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Many Illinois banks had their capital base backed with securities issued by what would eventually become Confederate states. The value of such Confederate securities were in decline since the election of Abraham Lincoln but due to the first skirmish of the war, liquidity became severely impacted as different premiums differentiated into the method by which payment would be made. The issues weren't limited to Illinois banks (of which over 80% eventually failed) as the quote sheet indicates that a couple larger banks "threw out eleven of the Union list, and holders refuse to sell for anything but gold or eastern exchange." Drawing a check upon certain solvent banks could also demand a 10-12% premium which indicates the level of panic. The CBOT decided to take drastic measures in maintaining benchmark pricing and passed the following resolution on this day:
"WHEREAS, The recent events in the monied affairs of Chicago have culminated in a return to a standard of Gold and Silver. Therefore
Resolved, That in the opinion of the Board of Trade of Chicago, all sales of property, and daily quotations thereof should hereafter be made in funds equal to specie."
While this was a disaster for the nation and almost everyone, it's a goldbugs dream. Let me veer off for a little editorial comment that modern day goldbugs envision a similar wish because they're some of the most miserable people imaginable. The best summation of what I've generally observed w/goldbugs is that they've failed in how the world is so they wish for the destruction of it so they can finally come out on top as that's the only way for them to succeed.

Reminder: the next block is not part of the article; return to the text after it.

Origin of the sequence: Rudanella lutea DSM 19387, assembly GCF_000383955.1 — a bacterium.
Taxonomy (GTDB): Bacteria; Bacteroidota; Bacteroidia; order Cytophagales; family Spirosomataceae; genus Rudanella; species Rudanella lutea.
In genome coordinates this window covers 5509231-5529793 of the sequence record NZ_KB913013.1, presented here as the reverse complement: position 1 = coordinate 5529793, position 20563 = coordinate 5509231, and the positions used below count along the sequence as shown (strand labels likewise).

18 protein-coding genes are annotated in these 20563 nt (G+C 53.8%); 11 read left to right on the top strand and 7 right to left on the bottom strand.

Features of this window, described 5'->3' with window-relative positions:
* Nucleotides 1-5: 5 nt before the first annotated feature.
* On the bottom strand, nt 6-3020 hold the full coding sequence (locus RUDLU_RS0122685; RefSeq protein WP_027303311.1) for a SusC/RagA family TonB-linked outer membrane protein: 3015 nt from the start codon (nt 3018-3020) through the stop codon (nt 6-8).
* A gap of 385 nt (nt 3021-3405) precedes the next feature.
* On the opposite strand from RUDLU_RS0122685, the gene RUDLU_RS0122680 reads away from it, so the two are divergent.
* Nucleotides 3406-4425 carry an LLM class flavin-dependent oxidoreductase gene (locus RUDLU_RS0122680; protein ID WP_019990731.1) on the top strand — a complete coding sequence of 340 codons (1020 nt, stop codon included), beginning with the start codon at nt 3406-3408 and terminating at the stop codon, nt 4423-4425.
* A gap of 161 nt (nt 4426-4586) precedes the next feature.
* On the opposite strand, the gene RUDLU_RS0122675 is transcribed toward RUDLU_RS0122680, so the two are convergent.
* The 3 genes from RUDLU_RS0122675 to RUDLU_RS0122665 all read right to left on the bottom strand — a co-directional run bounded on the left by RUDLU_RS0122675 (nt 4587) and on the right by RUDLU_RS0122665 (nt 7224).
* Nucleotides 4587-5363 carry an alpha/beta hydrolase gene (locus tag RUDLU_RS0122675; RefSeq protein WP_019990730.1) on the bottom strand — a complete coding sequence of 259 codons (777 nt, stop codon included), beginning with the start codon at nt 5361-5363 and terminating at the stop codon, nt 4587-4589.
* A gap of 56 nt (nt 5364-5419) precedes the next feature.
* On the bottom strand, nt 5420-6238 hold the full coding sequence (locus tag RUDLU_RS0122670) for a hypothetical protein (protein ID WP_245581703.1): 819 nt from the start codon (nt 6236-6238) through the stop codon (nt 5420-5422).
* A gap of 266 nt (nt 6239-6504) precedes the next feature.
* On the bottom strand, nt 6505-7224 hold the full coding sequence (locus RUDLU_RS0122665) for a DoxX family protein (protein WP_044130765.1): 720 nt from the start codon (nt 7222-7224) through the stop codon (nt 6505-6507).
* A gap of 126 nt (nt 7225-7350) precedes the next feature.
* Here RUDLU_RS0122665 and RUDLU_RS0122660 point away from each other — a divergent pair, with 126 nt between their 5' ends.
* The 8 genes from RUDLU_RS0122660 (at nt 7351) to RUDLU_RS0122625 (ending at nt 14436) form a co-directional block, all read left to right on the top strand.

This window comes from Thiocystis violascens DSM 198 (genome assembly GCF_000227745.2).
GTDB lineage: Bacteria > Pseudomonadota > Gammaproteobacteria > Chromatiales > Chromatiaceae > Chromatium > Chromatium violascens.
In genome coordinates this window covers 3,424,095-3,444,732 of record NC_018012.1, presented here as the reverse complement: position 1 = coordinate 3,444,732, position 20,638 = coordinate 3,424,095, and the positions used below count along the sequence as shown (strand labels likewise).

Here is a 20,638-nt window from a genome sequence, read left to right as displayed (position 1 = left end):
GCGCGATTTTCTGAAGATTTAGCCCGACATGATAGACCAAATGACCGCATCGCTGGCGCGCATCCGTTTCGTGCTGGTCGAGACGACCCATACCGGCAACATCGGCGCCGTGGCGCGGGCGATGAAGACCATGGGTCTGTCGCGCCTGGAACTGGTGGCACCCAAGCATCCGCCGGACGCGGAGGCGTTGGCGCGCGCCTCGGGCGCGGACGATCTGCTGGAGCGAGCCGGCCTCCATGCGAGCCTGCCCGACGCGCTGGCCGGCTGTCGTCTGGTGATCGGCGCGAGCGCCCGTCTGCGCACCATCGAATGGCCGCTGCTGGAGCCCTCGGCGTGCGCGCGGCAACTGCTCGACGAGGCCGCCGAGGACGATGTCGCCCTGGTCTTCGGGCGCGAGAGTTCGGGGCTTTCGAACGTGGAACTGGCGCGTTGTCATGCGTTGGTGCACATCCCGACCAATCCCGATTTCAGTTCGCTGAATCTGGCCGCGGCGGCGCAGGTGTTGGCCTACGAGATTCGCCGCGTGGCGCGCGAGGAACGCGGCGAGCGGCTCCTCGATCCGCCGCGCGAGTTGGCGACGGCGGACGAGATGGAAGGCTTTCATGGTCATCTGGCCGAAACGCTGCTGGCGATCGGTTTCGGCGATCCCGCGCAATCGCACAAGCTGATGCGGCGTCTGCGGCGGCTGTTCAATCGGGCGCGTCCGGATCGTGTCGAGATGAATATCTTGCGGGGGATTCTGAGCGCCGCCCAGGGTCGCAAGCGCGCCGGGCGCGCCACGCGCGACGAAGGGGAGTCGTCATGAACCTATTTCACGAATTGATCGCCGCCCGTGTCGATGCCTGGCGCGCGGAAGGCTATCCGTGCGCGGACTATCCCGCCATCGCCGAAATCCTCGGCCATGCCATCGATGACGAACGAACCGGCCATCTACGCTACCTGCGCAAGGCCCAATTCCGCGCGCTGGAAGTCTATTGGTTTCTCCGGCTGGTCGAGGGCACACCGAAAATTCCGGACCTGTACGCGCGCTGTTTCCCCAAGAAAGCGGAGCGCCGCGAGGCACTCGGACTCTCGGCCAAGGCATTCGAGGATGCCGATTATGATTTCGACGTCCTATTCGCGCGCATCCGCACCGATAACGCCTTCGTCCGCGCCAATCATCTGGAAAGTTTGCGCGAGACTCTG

Back on topic, if you look at the transaction list on the quote sheet you can see it not only indicates price but also method of payment which includes preferred check, union currency, stump-tail check, sight exchange, and gold. It's apparent that gold receives the largest premium followed by preferred check and then union currency. For anyone with a further interest in grain trading during the Civil War and early CBOT history, I highly suggest William Ferris' excellent book The Grain Traders.
Just over a year after that day, the CBOT raised $15,000 and 180 volunteers to create the CBOT Battery which served as a horse artillery battery for the Union. Following the war, the CBOT also established centralized clearing to ensure market efficiency and eliminate the problems which this quotation sheet described.